When Mark Andrews signed up to the police force when he was just 18, he had no idea of what he was in for or the unimaginable situations which would go on to haunt him.
While he was quietly battling un-diagnosed PTSD and afraid of going to bed at night, four of his mates ended their lives – and it was a wake up call that prompted the stoic officer to reach out and get help.
When Mark Andrews signed up to the police force when he was just 18 (pictured), he had no idea of what he was in for or the unimaginable situations which would go on to haunt him
‘You feel so alone with your thoughts and feelings and think something is wrong with you. We just dealt with the emotions by drinking a carton of beer and going home – there was no debrief,’ Mr Andrews told the Daily Telegraph.
He recalled his first day on the job when he was taken to Westmead morgue in Sydney and watched on as an autopsy was carried out on a baby.
It was his first experience with a dead body and it was something he was not prepared for.
The father-of-three said at that time asking for help would have been seen as a ‘sign of weakness’ so he just continued on with his career going from one traumatic event to the next.
‘I had a lady die on me… her partner was behind me dead and she was telling me: “Please don’t let me die”,’ Mr Andrews said.
Although he had witnessed the stomach-turning aftermath of car accidents for about 10 years, one double fatal crash ‘broke’ him shortly after he became a new parent.
On average police officers are almost four times more likely to experience PTSD compared to the rest of the population, according to Beyond Blue (pictured, a suspect is bundled into a police vehicle in Sydney on drug charges)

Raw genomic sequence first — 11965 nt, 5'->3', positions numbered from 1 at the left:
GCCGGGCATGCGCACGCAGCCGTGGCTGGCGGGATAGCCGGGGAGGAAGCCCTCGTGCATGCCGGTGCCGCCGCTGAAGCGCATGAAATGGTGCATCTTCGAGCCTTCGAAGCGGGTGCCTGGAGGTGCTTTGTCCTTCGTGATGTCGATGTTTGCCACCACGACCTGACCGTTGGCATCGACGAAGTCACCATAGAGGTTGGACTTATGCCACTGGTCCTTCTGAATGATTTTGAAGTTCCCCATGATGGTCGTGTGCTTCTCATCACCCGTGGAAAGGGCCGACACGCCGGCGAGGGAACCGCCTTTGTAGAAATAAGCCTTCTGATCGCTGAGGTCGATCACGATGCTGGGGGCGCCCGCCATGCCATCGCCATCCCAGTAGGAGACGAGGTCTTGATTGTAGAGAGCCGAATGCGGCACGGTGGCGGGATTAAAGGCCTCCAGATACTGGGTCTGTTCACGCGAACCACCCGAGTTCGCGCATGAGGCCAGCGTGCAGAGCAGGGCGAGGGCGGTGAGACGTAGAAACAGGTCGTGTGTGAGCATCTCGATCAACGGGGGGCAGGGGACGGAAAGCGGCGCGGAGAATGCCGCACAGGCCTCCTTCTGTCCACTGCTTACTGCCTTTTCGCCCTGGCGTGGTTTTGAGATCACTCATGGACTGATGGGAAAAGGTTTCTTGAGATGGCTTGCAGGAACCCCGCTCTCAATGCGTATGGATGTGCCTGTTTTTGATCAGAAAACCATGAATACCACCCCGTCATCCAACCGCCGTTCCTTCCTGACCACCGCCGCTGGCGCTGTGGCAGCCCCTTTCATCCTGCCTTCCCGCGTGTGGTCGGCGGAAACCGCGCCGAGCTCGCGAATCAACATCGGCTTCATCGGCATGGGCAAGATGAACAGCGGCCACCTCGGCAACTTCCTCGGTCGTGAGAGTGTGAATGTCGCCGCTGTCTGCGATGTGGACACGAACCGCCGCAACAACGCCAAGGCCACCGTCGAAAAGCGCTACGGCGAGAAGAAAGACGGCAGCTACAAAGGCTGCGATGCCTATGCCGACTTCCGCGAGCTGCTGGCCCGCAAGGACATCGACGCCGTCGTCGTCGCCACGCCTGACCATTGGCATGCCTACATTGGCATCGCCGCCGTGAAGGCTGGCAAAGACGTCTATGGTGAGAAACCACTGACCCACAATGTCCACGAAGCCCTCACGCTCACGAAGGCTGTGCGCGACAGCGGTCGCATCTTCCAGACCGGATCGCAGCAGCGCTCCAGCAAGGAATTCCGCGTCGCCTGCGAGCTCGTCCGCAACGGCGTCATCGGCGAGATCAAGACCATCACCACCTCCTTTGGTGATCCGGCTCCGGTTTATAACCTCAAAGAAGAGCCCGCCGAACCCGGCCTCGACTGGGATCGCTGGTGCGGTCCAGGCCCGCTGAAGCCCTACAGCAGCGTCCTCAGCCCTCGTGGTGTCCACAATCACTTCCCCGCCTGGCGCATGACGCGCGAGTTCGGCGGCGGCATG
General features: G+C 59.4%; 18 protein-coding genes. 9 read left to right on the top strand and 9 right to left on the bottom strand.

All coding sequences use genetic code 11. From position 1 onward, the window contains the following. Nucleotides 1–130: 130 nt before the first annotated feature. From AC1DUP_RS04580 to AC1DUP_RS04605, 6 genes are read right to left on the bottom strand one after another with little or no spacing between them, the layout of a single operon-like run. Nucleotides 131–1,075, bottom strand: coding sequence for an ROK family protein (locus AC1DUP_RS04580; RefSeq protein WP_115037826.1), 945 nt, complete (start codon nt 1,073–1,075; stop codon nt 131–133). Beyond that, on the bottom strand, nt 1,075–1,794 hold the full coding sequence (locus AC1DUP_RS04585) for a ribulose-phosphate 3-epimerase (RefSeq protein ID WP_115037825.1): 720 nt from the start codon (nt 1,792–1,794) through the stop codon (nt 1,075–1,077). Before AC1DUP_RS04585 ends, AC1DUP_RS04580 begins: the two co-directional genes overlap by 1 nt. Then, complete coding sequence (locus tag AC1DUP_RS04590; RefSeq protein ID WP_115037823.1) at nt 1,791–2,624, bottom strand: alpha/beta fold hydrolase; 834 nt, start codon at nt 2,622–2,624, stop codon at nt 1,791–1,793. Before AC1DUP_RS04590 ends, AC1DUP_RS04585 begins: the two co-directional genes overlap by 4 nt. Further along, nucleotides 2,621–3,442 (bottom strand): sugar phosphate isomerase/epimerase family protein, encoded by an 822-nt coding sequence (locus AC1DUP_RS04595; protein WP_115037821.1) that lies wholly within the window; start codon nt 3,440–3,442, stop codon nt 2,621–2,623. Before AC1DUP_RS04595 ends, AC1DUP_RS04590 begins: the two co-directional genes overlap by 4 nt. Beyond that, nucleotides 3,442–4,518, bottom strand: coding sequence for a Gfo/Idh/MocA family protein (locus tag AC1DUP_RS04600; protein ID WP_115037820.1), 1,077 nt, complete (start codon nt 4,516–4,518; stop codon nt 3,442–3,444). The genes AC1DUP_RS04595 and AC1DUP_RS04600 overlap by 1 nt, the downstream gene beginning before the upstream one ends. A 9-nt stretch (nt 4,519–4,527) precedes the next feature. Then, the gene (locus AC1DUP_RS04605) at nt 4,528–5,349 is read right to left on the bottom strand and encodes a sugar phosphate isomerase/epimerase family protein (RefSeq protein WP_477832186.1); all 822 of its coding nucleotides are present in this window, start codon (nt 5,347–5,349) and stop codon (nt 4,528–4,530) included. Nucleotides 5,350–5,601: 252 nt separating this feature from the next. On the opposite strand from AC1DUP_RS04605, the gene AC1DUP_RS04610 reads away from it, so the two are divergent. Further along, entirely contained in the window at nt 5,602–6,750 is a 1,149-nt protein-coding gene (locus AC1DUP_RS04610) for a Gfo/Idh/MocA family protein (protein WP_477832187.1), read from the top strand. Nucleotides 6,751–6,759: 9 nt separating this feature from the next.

A forensic police officer examines the scene of a drive-by shooting in Condell Park, Sydney, October, 19, 2020
Police interview witnesses after an alleged knife attack at a pizza shop in Sydney’s Merrylands
Horror as a body is found inside a burning car in Sydney’s west on October 31, 2020
He likened the tragic incident to a full glass of water that finally overflows with just one more drop.
When four of his mates killed themselves in 2013 it was the last straw.
‘I feel like I’ve been given a life sentence and I just have to carry and manage my PTSD until I die. There’s no support whatsoever. I’m a grown man scared of going to sleep… it’s just not normal,’ Mr Andrews said.
On average police officers are almost four times more likely to experience PTSD compared to the rest of the population, according to Beyond Blue.
Mr Andrews is now calling for police officers to be better supported in the wake of PTSD and wants to see less ‘red-tape’ when it comes to asking for help.
His pleas come just one month after a Sydney police officer took his own life while on duty.
Sergeant Matthew Theoklis was a father of three-year-old twins and was found dead in an office of a police station in Sydney
Sergeant Matthew Theoklis was a father of three-year-old twins and was found dead in an office of a police station on Goulburn Street in Surry Hills at 7.30am on November 30.
His fiancée Rebekah, is also a member of the NSW Police Force.
The father had worked as a policeman for the past 15 years and was stationed with the Eastern Beaches Police Area Command.
If you or anyone you know is in need of mental health support you can call Lifeline on 13 11 14 or Beyond Blue on 1300 22 4636.